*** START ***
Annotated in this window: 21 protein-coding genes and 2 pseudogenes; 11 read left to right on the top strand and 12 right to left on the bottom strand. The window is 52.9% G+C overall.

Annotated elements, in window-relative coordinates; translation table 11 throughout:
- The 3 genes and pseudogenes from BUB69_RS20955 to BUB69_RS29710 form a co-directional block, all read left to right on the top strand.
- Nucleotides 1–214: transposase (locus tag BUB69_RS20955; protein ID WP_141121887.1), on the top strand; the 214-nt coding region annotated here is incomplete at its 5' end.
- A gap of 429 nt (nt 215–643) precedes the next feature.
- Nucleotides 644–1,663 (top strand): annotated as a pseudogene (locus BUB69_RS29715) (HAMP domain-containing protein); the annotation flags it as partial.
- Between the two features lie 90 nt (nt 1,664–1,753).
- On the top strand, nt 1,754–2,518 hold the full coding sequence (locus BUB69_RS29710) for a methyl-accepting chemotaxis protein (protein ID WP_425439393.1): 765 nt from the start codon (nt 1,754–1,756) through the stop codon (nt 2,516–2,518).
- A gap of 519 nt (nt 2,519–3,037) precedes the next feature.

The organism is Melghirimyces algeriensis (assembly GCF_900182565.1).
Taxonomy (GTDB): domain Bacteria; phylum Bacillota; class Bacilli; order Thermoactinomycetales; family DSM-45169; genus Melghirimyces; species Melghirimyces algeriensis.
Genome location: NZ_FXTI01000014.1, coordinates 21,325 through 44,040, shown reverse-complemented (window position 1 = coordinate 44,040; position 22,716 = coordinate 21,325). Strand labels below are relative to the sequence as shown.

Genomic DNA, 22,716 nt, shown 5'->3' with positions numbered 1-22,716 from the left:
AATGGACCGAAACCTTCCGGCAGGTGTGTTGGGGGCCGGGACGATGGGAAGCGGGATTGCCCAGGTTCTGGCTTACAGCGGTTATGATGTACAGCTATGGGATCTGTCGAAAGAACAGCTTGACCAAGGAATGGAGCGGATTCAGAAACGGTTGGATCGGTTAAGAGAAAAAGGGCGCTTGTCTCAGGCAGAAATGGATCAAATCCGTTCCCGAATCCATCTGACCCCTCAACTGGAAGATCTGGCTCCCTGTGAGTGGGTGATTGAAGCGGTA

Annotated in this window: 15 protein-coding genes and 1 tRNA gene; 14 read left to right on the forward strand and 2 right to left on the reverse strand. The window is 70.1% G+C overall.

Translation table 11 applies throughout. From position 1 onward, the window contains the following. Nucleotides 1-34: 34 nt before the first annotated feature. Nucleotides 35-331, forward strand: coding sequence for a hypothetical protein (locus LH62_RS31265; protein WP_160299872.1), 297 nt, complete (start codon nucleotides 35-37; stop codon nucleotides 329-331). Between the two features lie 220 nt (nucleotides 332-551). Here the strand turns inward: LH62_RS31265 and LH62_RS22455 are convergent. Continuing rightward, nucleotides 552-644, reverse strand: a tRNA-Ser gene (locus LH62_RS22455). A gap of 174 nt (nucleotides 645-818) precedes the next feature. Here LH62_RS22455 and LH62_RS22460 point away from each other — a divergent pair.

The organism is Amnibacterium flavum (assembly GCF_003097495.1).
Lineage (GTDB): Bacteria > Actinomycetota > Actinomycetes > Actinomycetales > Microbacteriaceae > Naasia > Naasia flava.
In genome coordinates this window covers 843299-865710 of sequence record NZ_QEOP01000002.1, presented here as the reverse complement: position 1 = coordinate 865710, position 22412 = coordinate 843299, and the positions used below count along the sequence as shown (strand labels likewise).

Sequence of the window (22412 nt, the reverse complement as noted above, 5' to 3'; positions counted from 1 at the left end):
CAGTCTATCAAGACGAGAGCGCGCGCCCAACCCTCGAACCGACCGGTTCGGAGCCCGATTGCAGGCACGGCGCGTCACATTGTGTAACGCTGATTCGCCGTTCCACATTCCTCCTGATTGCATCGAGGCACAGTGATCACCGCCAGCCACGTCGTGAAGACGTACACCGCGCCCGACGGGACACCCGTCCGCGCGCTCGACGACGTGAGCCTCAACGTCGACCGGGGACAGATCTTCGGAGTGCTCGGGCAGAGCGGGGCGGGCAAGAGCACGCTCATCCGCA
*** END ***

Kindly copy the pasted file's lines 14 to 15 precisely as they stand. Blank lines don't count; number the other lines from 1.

AATGGACCGAAACCTTCCGGCAGGTGTGTTGGGGGCCGGGACGATGGGAAGCGGGATTGCCCAGGTTCTGGCTTACAGCGGTTATGATGTACAGCTATGGGATCTGTCGAAAGAACAGCTTGACCAAGGAATGGAGCGGATTCAGAAACGGTTGGATCGGTTAAGAGAAAAAGGGCGCTTGTCTCAGGCAGAAATGGATCAAATCCGTTCCCGAATCCATCTGACCCCTCAACTGGAAGATCTGGCTCCCTGTGAGTGGGTGATTGAAGCGGTA

Annotated in this window: 15 protein-coding genes and 1 tRNA gene; 14 read left to right on the forward strand and 2 right to left on the reverse strand. The window is 70.1% G+C overall.